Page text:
Jim Eckles, writing in the White Sands Missile Range newspaper, reported an interesting confirmation to one point in the rather long and convoluted story. An old-timer, living in El Paso, told him that Noss would buy copper bars in Orogrande, New Mexico and take them to El Paso to have them gold plated.
|The San Andres Mountains and Victorio Peak on the White Sands|
Missile Range. Photo copyright by Kevin Randle
Although Ova Noss had visited the Denver Mint to learn if Milton “Doc” Noss had made any deposits at the Mint between November 1937 and March 1949. Remember, Noss had claimed he had taken some of the gold to the Mint worth, according to him $90,000 but the Mint had confiscated it. There were no records that there were any deposits of gold made to the Mint in that time frame by Noss. Other records showed that Ova Noss had written the Mint in 1939, explaining they had a map showing the location of gold bars but said nothing about knowing the exact location. She was told to notify the Mint immediately if they found anything.
That one aspect of the tale seemed to break down, but there was another aspect that bears directly on the suggestion of “faked” gold bars. Charles Ussher of Santa Monica, California submitted a gold bar to the U.S. Treasury for analysis. Ussher said that he had bought the bar from a man named Grogan for two hundred dollars. The analysis showed there was about ninety-seven cents worth of gold in the bar. Grogan, it turned out, was Doc Noss, according to a Secret Service investigation.
Other stories tend to corroborate some of this. Noss, as he tried to sell the gold, often arrived at the meetings with gold painted bricks. He said it was because he didn’t trust those who were buying the gold. He wanted to see the money before he produced the real gold. In all his dealing with these individuals, he never produced a solid gold brick, though he did show people small amounts of gold and gold bars that could have been gold plated.
Michael Webster, in an article published on May 17, 2021, reported that “an old timer from El Paso calls me periodically to talk about Victorio Peak. He claims he knew Noss and that Noss used to buy copper bars in Orogrande and have the electroplated with gold in El Paso. When asked why he doesn’t tell the story to the press, he says he doesn’t think they would care. It would spoil the story.”
Webster also wrote that another old timer who ranched near Victorio Peak said Noss used to salt the sand at the springs around the base of the peak, meaning, of course, adding gold to the sand. When investors showed up, Noss would be panning flakes of gold out of that sand.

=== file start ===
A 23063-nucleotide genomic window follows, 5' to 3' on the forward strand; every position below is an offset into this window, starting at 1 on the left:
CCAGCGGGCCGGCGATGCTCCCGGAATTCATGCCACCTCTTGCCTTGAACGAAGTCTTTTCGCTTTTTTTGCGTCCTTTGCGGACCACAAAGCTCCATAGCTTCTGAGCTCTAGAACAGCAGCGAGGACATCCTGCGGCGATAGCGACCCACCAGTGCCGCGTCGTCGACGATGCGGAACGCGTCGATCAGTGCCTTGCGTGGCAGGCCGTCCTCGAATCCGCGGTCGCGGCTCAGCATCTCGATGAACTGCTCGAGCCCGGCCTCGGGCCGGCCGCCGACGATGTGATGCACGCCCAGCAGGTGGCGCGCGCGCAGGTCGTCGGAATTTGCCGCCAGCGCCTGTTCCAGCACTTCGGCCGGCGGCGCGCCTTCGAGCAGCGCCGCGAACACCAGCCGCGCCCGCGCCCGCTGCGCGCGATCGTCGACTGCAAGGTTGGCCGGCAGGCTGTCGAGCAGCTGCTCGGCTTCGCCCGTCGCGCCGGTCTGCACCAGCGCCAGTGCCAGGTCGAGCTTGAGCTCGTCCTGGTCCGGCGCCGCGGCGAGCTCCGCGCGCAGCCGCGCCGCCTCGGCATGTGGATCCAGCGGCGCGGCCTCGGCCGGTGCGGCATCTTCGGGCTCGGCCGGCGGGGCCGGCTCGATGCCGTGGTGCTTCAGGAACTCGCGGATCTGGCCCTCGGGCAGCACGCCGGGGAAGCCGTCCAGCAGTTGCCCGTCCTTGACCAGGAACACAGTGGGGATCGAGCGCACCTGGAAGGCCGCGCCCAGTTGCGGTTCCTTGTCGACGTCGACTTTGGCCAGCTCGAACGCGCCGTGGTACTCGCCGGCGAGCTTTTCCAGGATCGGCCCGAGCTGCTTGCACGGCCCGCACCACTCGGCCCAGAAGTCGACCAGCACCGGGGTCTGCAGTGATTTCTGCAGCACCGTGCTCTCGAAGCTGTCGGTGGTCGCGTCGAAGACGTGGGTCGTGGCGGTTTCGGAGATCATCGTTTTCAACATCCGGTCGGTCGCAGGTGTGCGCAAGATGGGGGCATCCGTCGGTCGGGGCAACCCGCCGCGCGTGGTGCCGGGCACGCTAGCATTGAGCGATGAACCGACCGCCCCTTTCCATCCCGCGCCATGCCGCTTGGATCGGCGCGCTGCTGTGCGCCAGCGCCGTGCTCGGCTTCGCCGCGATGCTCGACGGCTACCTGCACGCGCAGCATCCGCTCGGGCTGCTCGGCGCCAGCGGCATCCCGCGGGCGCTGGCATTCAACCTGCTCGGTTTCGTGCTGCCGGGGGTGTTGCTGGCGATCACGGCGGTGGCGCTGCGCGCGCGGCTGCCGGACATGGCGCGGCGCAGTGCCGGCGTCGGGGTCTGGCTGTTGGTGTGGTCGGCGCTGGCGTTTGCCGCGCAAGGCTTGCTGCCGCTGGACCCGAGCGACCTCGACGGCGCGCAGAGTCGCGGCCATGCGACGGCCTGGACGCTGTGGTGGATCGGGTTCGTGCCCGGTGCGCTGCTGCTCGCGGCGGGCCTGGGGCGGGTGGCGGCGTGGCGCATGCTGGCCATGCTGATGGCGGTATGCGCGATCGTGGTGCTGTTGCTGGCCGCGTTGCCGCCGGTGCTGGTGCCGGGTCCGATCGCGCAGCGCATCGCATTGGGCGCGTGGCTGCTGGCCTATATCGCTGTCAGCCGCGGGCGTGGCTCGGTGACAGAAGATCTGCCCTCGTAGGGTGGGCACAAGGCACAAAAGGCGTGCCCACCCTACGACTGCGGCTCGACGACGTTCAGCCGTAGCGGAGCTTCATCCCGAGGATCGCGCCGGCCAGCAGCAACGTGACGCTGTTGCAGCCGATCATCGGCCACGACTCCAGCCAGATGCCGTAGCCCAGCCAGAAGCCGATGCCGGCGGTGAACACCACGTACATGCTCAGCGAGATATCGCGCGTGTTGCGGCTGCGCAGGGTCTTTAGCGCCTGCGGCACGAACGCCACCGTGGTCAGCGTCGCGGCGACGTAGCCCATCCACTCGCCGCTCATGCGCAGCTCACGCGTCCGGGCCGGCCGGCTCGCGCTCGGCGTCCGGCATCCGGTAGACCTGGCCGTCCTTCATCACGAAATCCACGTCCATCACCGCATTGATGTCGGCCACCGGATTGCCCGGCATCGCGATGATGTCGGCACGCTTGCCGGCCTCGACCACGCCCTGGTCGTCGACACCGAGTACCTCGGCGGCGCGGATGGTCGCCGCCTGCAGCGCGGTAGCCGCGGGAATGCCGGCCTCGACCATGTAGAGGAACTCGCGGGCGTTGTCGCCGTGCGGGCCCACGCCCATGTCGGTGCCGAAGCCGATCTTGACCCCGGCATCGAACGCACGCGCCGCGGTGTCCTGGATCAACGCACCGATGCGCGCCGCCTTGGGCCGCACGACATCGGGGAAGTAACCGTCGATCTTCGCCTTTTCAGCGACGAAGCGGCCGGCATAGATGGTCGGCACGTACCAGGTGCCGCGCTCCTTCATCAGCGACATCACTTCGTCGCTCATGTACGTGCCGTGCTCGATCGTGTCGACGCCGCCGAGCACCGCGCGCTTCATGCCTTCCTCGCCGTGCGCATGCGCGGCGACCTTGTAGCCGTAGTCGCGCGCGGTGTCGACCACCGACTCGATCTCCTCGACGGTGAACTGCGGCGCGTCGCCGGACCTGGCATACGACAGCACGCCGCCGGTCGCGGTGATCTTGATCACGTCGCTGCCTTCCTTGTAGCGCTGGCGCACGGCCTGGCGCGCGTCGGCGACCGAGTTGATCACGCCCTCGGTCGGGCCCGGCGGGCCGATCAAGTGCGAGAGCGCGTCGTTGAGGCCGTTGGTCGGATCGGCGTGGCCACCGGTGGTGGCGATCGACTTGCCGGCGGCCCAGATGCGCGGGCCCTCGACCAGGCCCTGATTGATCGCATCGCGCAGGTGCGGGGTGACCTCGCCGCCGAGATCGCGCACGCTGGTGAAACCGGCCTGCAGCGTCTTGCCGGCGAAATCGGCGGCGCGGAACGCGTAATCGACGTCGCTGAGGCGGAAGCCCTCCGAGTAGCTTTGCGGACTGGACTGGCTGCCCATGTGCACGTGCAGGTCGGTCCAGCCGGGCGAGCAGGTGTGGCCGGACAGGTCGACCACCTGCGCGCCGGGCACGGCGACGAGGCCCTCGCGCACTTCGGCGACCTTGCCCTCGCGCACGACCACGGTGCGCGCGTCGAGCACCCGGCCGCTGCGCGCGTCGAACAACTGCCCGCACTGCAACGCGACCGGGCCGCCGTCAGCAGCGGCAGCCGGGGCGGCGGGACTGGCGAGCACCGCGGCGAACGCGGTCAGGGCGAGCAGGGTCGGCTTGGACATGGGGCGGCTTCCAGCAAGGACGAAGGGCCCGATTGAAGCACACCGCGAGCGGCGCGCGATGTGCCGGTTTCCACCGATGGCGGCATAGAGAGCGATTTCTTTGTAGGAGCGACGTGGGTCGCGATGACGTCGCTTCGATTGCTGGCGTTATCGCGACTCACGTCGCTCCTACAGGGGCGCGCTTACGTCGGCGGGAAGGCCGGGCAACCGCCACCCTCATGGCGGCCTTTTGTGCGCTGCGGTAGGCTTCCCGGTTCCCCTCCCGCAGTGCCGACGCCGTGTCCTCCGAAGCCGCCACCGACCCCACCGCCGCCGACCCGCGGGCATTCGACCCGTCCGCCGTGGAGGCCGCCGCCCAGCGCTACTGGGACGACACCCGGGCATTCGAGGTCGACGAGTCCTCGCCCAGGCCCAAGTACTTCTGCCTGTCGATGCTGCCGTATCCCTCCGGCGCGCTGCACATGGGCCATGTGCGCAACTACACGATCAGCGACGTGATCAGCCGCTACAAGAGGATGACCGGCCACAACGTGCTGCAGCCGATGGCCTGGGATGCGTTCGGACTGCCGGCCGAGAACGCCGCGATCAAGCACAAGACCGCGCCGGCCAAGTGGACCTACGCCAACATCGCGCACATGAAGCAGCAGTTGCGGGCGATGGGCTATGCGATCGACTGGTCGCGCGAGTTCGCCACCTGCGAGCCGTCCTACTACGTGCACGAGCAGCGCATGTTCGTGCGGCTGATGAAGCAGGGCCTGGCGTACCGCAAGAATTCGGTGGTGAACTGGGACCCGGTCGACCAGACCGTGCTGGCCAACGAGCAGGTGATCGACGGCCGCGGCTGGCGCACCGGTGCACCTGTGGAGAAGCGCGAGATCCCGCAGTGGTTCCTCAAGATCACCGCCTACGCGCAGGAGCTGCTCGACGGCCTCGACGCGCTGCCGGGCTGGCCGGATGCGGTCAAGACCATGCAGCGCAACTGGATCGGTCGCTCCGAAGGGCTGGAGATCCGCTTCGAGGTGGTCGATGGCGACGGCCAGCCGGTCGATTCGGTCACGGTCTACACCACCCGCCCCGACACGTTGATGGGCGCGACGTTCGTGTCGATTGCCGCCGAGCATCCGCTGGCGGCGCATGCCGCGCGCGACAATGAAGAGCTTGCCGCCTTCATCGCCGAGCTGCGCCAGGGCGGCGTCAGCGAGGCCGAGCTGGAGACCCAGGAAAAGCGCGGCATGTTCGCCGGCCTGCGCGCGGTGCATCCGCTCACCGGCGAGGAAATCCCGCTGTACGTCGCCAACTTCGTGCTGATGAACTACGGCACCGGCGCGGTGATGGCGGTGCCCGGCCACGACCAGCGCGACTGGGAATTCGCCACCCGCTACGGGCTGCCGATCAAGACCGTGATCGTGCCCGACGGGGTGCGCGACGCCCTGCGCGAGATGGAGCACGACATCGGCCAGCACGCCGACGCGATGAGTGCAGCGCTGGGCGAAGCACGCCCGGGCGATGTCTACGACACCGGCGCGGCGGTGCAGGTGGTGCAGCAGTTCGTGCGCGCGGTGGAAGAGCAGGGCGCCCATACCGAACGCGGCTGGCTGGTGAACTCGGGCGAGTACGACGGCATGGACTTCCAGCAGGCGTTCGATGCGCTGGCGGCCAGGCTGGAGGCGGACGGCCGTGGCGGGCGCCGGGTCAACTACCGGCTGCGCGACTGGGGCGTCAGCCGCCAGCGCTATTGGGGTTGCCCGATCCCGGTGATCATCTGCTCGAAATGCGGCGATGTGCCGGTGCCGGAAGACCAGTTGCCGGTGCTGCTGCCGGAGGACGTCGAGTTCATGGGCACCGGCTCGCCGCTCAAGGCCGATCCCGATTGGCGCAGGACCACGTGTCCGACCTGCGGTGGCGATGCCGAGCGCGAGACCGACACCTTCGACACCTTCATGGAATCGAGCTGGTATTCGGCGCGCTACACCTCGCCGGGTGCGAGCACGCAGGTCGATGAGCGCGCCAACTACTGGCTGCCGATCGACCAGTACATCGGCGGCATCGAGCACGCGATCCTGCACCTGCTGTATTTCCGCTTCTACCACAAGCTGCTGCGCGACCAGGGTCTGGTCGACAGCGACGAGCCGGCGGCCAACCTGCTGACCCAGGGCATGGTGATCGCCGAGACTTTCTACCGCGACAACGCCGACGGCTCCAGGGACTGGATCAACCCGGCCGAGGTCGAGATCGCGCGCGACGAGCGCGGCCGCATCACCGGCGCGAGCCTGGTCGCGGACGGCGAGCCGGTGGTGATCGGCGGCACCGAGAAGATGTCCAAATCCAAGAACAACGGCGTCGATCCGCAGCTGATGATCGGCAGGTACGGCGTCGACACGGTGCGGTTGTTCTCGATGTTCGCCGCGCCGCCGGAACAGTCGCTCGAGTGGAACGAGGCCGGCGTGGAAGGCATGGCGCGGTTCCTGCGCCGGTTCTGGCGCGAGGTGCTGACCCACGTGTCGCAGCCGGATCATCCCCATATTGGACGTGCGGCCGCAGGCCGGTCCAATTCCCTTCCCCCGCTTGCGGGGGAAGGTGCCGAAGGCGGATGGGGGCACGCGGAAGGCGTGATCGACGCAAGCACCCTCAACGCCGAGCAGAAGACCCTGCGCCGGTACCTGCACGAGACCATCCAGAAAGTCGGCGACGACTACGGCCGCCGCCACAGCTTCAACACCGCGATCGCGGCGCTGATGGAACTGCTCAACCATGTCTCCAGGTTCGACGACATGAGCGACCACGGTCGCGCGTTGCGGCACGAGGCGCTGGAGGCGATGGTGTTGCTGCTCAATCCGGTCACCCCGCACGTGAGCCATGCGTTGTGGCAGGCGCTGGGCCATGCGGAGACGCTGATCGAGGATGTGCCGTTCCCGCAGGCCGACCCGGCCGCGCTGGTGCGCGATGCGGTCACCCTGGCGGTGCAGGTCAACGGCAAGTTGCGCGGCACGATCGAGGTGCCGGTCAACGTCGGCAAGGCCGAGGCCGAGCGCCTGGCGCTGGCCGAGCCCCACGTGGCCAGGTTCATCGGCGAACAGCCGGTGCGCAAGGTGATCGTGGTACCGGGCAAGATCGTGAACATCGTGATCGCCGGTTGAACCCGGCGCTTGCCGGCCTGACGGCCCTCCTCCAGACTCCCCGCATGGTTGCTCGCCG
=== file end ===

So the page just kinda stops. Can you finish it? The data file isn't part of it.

Even with all the confusion, the Denver Mint was interested in solving the mystery once and for all. The Secretary of the Army asked General Shinkle, then commanding the White Sands Missile Range, for his position. The general responded that he would deny entry to the base unless he received permission from the Army to allow a search. He didn’t want to set a precedent that would haunt them in the future.
On August 5, 1961, Fiege and his group were allowed to enter the range and work at Victorio Peak. For five days Fiege and his partners tried to enter the tunnel that he had sealed in 1958 but failed to do so. General Shinkle eventually had enough of it and told them to cease operations.
On September 20, General Shinkle notified the Secret Service he would allow Fiege back on the missile range. He would be restricted to the tunnel he found and not allowed to begin any new excavations.
Work continued periodically for the next five weeks under the surveillance of Captain Swanner; an officer stationed at the missile range. In late October, according to the records at the missile range, two men were caught trespassing. Swanner ordered them from the area, but not before they had demanded a piece of the action.
The men told Ova Noss that the Army was working on Victorio Peak. Noss accused the Army of trying to steal her treasure and, in December 1961, Shinkle shut down the operation and excluded all who were not engaged in actual missile research from the range.
It should be noted that Jim Eckles, in his reports on the story, made the fine distinction between what has been reported and the facts that had been spread. The Army was not engaged in retrieval operations. They allowed a group onto the range who had made a claim. Given the laws of the land, Fiege’s claim was as valid as that of Ova Noss.
The continued search coming up in Part Five